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The Dungeon Master fantasy: Designing asymmetrical multiplayer in Breach

QC Games boss Dallas Dickinson discusses balancing the different tools and strategies that let players tell new stories with every match

Multiplayer is the driving force behind many a successful game, and over time developers have trended towards creating as level a playing field as possible to appeal to a broader audience.

Look at Clash of Clans or Clash Royale, where the might of your army is as much a sign of time invested as it is player skill. Or better yet, look at the rise of battle royale -- all 100 people who skydive into Fortnite begin each match on exactly the same footing: no weapons, no resources (as opposed to the superior loadouts higher-skilled Call of Duty players spawn with).

So a game where four players face off against one -- and that one cannot be killed -- might seem like a tougher sell. Nevertheless, that's what the ex-BioWare devs at QC Games are attempting with Breach.

The title is an online dungeon crawling affair, where a party of four heroes raid a series of seven rooms -- six with various challenges, the seventh with a boss fight. Attempting to stop them is the immortal Veil Demon, controlled by a fifth player, who can trigger traps, spawn enemies and otherwise hinder the heroes' progress.

It's a fresh take on a little-explored concept of game design: asymmetrical multiplayer, where the two sides of the conflict are seemingly unbalanced. It was perhaps most prominently attempted with monster-hunting multiplayer shooter Evolve but, much like Turtle Rock's title, the idea has struggled to take off. So why is QC Games throwing its weight behind the notion now?

dallas

Dallas Dickinson, QC Games

"It's because we love dungeon crawls and we love the dungeon master fantasy," president and CEO Dallas Dickinson tells GamesIndustry.biz. "The dungeon master is not actually your adversary, they are the creator of a narrative. They play with their party and the skills as well as the weird interactions between people. They'll make an encounter play out a certain way because they know it will cause conflict between two characters, and that's going to be fun.

"It's not quite at the story level, but in the narrative of a dungeon, that's what the Veil Demon is doing. When I play, I look to see what classes I'm up against -- and I look to see which of those players is the weak link, so I can isolate that person. If the party comes to rescue that person, I'm having fun kinda being a troll but I'm also making the game fun for them."

At the end of each match, players rate each other on whether they did a good job. To Dickinson, this means the win condition for the Veil Demon is not necessarily to beat the heroes but to challenge them, make each 15-minute match interesting, and be praised for it. QC is building other, more traditionally balanced modes -- including a four-plus-one vs four-plus-one -- but the core will be the aforementioned set-up.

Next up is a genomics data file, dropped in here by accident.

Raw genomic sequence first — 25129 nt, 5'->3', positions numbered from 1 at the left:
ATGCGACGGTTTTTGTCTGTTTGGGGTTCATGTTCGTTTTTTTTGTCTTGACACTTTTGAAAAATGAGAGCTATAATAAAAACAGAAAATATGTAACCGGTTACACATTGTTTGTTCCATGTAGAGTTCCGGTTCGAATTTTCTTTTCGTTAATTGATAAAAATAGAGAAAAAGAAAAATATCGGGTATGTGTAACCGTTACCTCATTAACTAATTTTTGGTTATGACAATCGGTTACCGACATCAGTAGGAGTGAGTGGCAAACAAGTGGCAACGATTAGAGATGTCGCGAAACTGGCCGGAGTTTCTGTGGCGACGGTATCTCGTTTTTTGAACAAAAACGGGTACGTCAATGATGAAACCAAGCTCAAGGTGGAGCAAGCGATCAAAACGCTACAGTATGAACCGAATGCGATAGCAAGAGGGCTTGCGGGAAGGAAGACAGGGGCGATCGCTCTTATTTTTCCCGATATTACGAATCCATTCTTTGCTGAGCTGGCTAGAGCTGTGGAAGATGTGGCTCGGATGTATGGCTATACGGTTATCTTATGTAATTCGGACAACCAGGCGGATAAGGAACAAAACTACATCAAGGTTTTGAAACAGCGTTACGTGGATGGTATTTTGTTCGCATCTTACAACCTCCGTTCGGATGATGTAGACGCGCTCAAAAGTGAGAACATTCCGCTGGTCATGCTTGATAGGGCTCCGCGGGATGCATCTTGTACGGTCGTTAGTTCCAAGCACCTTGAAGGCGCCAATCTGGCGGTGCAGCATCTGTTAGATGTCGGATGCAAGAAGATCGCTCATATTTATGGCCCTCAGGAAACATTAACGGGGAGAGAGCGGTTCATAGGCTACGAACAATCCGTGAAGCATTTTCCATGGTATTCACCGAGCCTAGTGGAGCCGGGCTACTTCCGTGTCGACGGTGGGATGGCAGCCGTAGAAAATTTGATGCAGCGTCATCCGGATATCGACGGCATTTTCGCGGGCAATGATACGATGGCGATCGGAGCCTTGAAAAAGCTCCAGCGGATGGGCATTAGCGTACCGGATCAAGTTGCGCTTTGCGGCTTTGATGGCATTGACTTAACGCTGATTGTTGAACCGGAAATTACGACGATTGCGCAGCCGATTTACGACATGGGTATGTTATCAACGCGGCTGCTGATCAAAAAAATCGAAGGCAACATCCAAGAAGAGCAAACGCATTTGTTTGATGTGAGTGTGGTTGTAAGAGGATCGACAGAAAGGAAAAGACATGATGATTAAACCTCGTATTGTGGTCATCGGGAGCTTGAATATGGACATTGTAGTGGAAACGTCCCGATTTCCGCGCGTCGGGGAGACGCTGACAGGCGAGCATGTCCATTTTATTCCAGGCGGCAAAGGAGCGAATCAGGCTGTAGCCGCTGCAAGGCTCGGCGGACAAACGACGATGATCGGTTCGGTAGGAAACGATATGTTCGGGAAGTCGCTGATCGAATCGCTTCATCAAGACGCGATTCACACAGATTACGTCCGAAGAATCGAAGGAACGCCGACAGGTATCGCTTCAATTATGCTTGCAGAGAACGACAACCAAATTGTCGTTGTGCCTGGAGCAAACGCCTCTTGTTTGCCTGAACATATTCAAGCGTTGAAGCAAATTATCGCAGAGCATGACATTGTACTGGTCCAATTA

That said, Dickinson says the team is trying to differentiate Breach's form of asymmetical multiplayer from those that have come before. Rather than Evolve's clear-cut four vs one matches, he likes to think of his own game as four vs a dungeon -- "and it just happens that there's one person affecting the way the dungeon plays out". This also makes it easier to balance the two sides, he says.

"I look to see which of those players is the weak link, so I can isolate that person. I'm having fun kinda being a troll but I'm also making the game fun for [the other players]"

"In Evolve, once you kill that monster, the game is over and therefore the balance is really hard to do. There are all sorts of aspects of that which make it a tough sell for players. I think the games that do better are things like Dead By Daylight, where the win conditions are really difficult for both sides. You're not actually trying to kill this thing, you're just trying to get away from it. We love to see what those games do because they go a little bit closer to the sort of thing we're trying to do.

"We think we've found a way that makes it work, that makes it different, but also not feel like it's unbalanced."

QC Games aren't the first that have tried. In fact, the concept sounds rather similar to Xbox's cancelled Fable Legends, which also saw a dungeon master meddling in the adventures of four heroes -- albeit without the ability to enter the dungeon and fight them directly.

There are great examples of how asymmetry can create entertaining mulitplayer challenges that are different every time. Wii U launch title NintendoLand featured three: Mario Tag, Luigi's Ghost Mansion and Animal Crossing: Sweet Day. The latter in particular has proven itself to allow the sort of emergent gameplay Breach is hoping to thrive on -- certainly in the Batchelor household.

In one match against two of my friends were grabbing a few sweets at a time and dumping them on an island, in order to avoid becoming overencumbered and easier to catch. Their plan was to gather all the sweets on the map and gobble them up at once for an instant win -- but the island they had stashed them on had only two bridges to access it. And I controlled two guards.